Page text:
Psychologist explains the symptom of depression that’s unique to men

When you think of depression, you probably think of a person unable to move from their bed and plagued by thoughts of despair and misery. 

But some experts say the mental health condition, which affects 21 million US adults, can cause a much wider variety of symptoms than most people know of. 

Surprisingly, some of this is determined by your gender. 

Olesya Luraschi, a Harvard-educated psychologist and leadership coach, says the traditional signs of depression that most people recognize are mainly seen in women.

Male depression usually ‘looks completely different’ from female depression, she said in a TikTok with over 5million views. 

Because men are raised to be tough, instead of expressing sadness when they’re depressed, they’re more likely to withdraw from their social network and hobbies, pour themselves into work and have outbursts of anger. 

By contrast, women are more likely to have difficulty concentrating, sleep problems and sadness.

In men, Ms Luraschi said, ‘there’s typically a denial of pain so in male depression males will not be talking about sadness, they will not be talking about their pain.’ 

Other experts agree.  

‘We’ve taught boys that they don’t cry; so instead of crying, they get angry and threatening’ Dr Andrew Angelino, the Chair of Psychiatry at Howard County General Hospital said.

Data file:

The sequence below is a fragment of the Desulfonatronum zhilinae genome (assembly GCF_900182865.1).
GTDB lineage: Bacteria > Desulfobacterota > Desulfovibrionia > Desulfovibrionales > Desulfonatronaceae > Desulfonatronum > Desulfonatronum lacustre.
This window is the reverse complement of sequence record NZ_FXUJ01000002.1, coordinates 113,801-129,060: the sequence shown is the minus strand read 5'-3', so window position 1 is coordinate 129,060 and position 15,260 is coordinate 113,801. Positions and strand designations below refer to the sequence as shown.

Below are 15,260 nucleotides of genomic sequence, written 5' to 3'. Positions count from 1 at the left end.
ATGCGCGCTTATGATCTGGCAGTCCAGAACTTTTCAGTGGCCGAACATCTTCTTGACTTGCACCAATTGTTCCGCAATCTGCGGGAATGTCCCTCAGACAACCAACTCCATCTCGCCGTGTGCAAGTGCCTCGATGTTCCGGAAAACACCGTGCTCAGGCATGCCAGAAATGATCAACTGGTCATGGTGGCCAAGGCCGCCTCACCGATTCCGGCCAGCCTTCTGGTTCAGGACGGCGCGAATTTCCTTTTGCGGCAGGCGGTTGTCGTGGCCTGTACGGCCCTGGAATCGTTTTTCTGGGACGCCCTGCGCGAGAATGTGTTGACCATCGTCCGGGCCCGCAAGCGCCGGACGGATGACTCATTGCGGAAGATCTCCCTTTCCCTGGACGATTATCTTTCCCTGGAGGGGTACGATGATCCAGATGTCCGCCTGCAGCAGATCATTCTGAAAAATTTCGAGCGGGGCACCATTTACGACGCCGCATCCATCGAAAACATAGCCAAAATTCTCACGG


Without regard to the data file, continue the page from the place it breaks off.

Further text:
Robin Williams dealt with depression his whole life, his wife, Susan Schneider Williams, shared in a 2016 article in the journal Neurology

Robin Williams dealt with depression his whole life, his wife, Susan Schneider Williams, shared in a 2016 article in the journal Neurology

Though women are almost twice as likely to be diagnosed with depression than men, many experts say that cases in men often go unnoticed as they are more likely to avoid seeking help.

Men are four times more likely to die by suicide, according to Johns Hopkins. They also account for eight out of 10 suicides in America. 

One high profile man to have struggled with the mental illness is the beloved actor Robin Williams, according to his wife, Susan Schneider Williams.

After being diagnosed with an aggressive form of dementia, called lewy-body disease, Mr Williams took his own life. 

The differences in depression between the sexes can be explained by societal differences and some biological differences. 

Because women deal with hormonal fluctuations surrounding their monthly cycle, pregnancy and menopause, they are more likely to have interrupted sleep, mood fluctuations and low self-esteem than men, according to Mayo Clinic Staff. 

This could make women with depression more likely to express sadness, have problems with energy and difficulty concentrating. 

Men have less estrogen in their system, and tend to be more affected by hormones they produce in higher proportions, like testosterone, which can drive aggression, impulsivity and feelings of anger.

One of the most common ways that men display depression has to do with slowly changing their routine, and isolating themselves, Ms Luraschi said. She added that once they feel isolated, men may begin to lash out in outbursts of anger because that’s easier for them to express than sadness. 

‘Anger is one of the only socially acceptable negative emotions that men are typically conditioned that they’re able to feel,’ she said. 

For example, a depressed man might begin spending more and more time at work, withdrawing from friends and family. 

‘This is extremely common so if you see this in yourself or you see this in others, know that you’re not alone,’ Ms Luraschi said. ‘It’s good to be aware that male depression looks nothing like female depression.’